IDEAS home Printed from https://ideas.repec.org/
MyIDEAS: Login to save this article or follow this journal

Design speeds and acceleration characteristics of bicycle traffic for use in planning, design and appraisal

  • Parkin, John
  • Rotheram, Jonathon
Registered author(s):

    This paper reports the results of a study of a cohort of cyclists to determine their speed and acceleration characteristics relative to gradient and other influencing factors in order to supply data for planners, designers and appraisers of cycle infrastructure schemes. A cohort of everyday cyclists was supplied with a global positioning system device and a heart rate monitor and asked to collect data from their journeys in Leeds, UK. The analysis determines the cyclists' speeds and accelerations at every point on their journey and elevation data, corroborated by mapping information, was used to determine the gradient. Two linear regression models of speed and acceleration were estimated and show that the influence of a downhill gradient on speed is less pronounced than the effect of an uphill gradient. The results indicate an eighty-fifth percentile speed on the flat of 22Â kph, and for a downhill gradient of 3%, 25Â kph. The power required to cycle has been estimated and shows that cyclists deliver around 150Â W on the flat, but that this rises to around 250Â W climbing hills. Mean acceleration on the flat is 0.231Â m/s2 and the average power output over the acceleration phase, which is of mean duration 26Â s, is approximately 120Â W. Air resistance accounts for approximately 70% of the resistive force when cycling at design speed. It is recommended that designers adopt 25Â kph as a design speed for gradients less than 3%, but that consideration should be given to design speeds of up to 35Â kph for steeper gradients. Free-flow speeds in this range should be used when modelling mode and route choices and in benefit appraisal.

    If you experience problems downloading a file, check if you have the proper application to view it first. In case of further problems read the IDEAS help page. Note that these files are not on the IDEAS site. Please be patient as the files may be large.

    File URL: http://www.sciencedirect.com/science/article/B6VGG-4YRGJ7X-1/2/8f8f27d9ad6d598f0279ea03c80e0b88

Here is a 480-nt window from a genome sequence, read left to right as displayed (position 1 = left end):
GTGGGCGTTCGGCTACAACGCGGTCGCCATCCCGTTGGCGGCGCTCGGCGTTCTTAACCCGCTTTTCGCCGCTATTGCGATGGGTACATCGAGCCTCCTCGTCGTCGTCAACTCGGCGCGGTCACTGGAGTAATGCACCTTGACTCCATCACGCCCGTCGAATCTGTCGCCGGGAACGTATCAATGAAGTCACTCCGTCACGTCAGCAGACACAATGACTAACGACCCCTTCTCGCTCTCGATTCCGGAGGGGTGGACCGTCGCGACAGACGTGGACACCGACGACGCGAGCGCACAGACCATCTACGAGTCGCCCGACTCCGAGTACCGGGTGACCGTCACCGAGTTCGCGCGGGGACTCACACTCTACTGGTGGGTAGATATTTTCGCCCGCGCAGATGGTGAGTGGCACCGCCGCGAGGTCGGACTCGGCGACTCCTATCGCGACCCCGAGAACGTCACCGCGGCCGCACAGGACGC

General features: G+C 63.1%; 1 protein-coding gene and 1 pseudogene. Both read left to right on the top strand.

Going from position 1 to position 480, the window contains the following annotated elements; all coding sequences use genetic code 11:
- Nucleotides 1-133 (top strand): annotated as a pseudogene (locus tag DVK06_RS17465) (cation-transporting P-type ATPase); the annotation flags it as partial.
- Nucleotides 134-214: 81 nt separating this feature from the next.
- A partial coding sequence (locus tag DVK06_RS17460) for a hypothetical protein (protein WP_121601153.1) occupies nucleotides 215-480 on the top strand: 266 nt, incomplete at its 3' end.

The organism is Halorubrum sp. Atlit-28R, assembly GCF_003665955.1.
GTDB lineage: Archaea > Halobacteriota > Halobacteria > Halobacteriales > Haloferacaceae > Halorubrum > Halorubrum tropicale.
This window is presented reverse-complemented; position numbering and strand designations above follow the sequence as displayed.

Download Restriction: Full text for ScienceDirect subscribers only

    As the access to this document is restricted, you may want to look for a different version under "Related research" (further below) or search for a different version of it.

    Article provided by Elsevier in its journal Transport Policy.

    Volume (Year): 17 (2010)
    Issue (Month): 5 (September)
    Pages: 335-341

    as
    in new window

    Handle: RePEc:eee:trapol:v:17:y:2010:i:5:p:335-341
    Contact details of provider: Web page: http://www.elsevier.com/wps/find/journaldescription.cws_home/30473/description#description

    Order Information: Postal: http://www.elsevier.com/wps/find/supportfaq.cws_home/regional
    Web: https://shop.elsevier.com/order?id=30473&ref=30473_01_ooc_1&version=01

    References listed on IDEAS
    Please report citation or reference errors to , or , if you are the registered author of the cited work, log in to your RePEc Author Service profile, click on "citations" and make appropriate adjustments.:

    as in new window
    1. Wardman, Mark & Tight, Miles & Page, Matthew, 2007. "Factors influencing the propensity to cycle to work," Transportation Research Part A: Policy and Practice, Elsevier, vol. 41(4), pages 339-350, May.
    2. John Parkin & Mark Wardman & Matthew Page, 2008. "Estimation of the determinants of bicycle mode share for the journey to work using census data," Transportation, Springer, vol. 35(1), pages 93-109, January.
    Full references (including those not matched with items on IDEAS)

    This item is not listed on Wikipedia, on a reading list or among the top items on IDEAS.

    When requesting a correction, please mention this item's handle: RePEc:eee:trapol:v:17:y:2010:i:5:p:335-341. See general information about how to correct material in RePEc.

    For technical questions regarding this item, or to correct its authors, title, abstract, bibliographic or download information, contact: (Zhang, Lei)

    If you have authored this item and are not yet registered with RePEc, we encourage you to do it here. This allows to link your profile to this item. It also allows you to accept potential citations to this item that we are uncertain about.

    If references are entirely missing, you can add them using this form.

    If the full references list an item that is present in RePEc, but the system did not link to it, you can help with this form.

    If you know of missing items citing this one, you can help us creating those links by adding the relevant references in the same way as above, for each refering item. If you are a registered author of this item, you may also want to check the "citations" tab in your profile, as there may be some citations waiting for confirmation.

    Please note that corrections may take a couple of weeks to filter through the various RePEc services.

    This information is provided to you by IDEAS at the Research Division of the Federal Reserve Bank of St. Louis using RePEc data.